by Rich on March 11, 2017

Because means testing is a ghastly system that requires that the government spy on people, interrogate them and take control of their lives to prove that they aren't extracting a dollar more than their entitlement. To say nothing of the built in incentive for the potentially eligible not to save or do any work because any such earnings will be clawed back from them.


by Tim Watkin on March 11, 2017
Tim Watkin

Kyle and Raymond, the simple answer to that is that super is much more generous than other benefits.

As I understand it, if you're single and living alone on the dole (Jobseeker benefit), you get $210 net per week. If you're single and living alone on super you get $769 net.

If you're married on the dole (and your spouse is also on the dole) you get only $175 net. If you're married and on super (and your spouse is also on super) you get $590 net.

So you're punishing the manual worker pretty hard for doing a job that means they have to stop working earlier. For the individual, that's around $28,000 less every year!



by Tim Watkin on March 11, 2017
Tim Watkin

I always get these mixed up, but one's adjusted according to averages wages and one to CPI...?

by Brendon Mills on March 11, 2017
Brendon Mills

"If a person is unable to work for medical reasons, there are benefits available."

Too bad that they are set at a level which is pretty much just enough to pay your rent and buy a few cups of instant noodles. Paying your power bill or buying medication is pretty much out of the question.


But I guess you guys dont really care as long as you dont get a tax increase.

by Chuck Bird on March 11, 2017
Chuck Bird

Tim, I get about $315 a week net on my super net but I am on a higher tax rate as I have other income.  I only had super I think I would be on a bit more so the difference is over a $100/wk which is a hell of a lot.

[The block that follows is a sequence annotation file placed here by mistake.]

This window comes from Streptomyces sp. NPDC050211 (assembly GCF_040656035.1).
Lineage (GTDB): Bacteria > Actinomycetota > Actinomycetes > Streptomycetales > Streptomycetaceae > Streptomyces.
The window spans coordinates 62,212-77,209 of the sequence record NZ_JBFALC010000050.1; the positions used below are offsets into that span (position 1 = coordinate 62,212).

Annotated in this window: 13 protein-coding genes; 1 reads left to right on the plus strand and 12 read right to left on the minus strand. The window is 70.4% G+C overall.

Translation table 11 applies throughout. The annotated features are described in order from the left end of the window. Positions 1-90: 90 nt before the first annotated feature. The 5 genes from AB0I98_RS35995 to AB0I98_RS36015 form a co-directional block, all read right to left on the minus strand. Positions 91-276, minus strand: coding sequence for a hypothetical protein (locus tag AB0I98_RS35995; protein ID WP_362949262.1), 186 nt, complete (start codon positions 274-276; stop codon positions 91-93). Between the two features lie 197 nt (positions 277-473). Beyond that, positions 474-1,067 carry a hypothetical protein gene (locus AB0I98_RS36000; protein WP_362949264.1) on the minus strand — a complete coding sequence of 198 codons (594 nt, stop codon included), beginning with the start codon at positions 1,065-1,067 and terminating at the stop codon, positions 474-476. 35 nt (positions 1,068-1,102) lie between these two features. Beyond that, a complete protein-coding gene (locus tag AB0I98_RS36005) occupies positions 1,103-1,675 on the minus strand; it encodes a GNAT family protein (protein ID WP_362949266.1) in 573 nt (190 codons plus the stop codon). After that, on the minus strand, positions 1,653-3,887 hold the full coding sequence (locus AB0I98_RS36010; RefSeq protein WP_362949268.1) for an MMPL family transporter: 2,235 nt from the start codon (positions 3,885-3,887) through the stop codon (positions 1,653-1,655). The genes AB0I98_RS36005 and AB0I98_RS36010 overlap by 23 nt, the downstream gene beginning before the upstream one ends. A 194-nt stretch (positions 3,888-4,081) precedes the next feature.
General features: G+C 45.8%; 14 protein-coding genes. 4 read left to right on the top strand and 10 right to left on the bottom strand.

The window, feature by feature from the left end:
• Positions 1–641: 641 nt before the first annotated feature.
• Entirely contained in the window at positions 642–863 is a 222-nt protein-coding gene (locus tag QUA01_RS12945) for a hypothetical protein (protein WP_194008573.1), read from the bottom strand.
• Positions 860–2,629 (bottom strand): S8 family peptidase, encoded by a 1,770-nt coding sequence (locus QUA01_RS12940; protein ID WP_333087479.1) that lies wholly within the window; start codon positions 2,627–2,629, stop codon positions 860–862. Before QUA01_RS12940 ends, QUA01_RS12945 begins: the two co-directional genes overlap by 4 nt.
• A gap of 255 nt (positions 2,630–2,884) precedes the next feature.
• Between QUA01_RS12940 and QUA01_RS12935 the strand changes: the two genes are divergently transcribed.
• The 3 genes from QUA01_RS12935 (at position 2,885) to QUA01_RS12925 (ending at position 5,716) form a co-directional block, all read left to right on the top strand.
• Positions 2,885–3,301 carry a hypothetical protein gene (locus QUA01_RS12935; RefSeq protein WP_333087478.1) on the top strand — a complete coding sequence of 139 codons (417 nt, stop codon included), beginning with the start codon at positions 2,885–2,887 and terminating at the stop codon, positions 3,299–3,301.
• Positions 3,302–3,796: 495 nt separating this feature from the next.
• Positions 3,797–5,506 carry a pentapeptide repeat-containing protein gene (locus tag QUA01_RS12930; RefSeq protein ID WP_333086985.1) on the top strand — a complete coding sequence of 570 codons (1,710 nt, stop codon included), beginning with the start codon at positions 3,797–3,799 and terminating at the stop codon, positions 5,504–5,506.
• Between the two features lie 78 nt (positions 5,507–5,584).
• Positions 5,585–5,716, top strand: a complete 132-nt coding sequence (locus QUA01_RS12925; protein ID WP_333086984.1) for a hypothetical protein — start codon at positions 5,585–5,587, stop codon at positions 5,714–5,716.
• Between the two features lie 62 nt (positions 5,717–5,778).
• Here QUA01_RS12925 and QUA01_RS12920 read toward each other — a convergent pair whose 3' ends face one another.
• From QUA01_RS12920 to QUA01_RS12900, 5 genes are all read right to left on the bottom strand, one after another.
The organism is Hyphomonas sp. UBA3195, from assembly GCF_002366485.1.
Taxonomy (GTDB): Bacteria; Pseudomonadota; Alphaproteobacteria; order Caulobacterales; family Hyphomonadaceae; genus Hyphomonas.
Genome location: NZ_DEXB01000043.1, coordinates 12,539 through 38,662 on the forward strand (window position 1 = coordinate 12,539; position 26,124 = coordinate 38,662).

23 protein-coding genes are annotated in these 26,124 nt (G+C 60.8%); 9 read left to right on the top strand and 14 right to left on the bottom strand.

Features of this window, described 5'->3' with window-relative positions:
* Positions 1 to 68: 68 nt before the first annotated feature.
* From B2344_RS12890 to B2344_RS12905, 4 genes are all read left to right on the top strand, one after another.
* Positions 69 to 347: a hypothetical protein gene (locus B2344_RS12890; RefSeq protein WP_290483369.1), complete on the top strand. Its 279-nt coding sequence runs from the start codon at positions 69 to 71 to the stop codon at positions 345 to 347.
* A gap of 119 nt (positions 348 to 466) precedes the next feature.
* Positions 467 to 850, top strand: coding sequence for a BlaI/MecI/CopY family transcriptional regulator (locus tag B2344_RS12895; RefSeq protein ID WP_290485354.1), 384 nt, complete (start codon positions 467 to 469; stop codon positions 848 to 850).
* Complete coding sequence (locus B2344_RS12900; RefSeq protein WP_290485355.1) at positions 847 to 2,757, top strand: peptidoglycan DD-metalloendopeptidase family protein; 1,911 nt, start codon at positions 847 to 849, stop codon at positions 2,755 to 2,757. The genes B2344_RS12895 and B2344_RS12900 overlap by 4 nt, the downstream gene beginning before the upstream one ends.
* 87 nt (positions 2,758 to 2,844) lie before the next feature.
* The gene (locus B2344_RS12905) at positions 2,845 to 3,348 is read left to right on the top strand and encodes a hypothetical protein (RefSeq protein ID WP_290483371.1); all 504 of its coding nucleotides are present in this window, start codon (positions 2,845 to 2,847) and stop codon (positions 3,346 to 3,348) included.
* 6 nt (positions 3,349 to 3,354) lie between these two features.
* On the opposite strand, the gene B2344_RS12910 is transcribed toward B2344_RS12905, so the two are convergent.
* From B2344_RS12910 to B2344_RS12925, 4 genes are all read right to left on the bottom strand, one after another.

by Tim Watkin on March 11, 2017
Tim Watkin

That's curious Chuck, you're going to have to help me with that. I don't want to pry, but... You're not on the M tax rate then?

Because I can understand if you are on a high income from some other work or investment, you might get taxted higher on that money. But given the surtax was cut, I thought the whole thing was that it wasn't means tested and you get much the same regardless...

But either way, most people will be on M and so the gap between being on the dole and on super is a hell of a lot more than $100 per week.

by Chuck Bird on March 11, 2017
Chuck Bird

Tim, I get taxed on my top dollar at 30% because my income including super is over $48k. 

Are you suggesting means testing for those 66 and 67 then makig it universal?  If so I think it is a good idea.

by Ross on March 12, 2017

Here are the current Super rates. A single person living alone receives $769.52 per fortnight, not weekly.


by Tim Watkin on March 13, 2017
Tim Watkin

That was sloppy of me Ross, but makes more sense. Still, you'll appreciate how much better you can live on $384 per week than $210 per week. So the point remains the same.

Chuck, to be honest I was wondering out loud rather than suggesting. But yeah, I'm wondering whether we could means test the first two years (maybe one or two more?) and then go universal. That reduces the cost of super (though not sure how much) and that money could be spent balancing the generations a bit, say on ECE or long-term infrastructure.

Post new comment

You must be logged in to post a comment.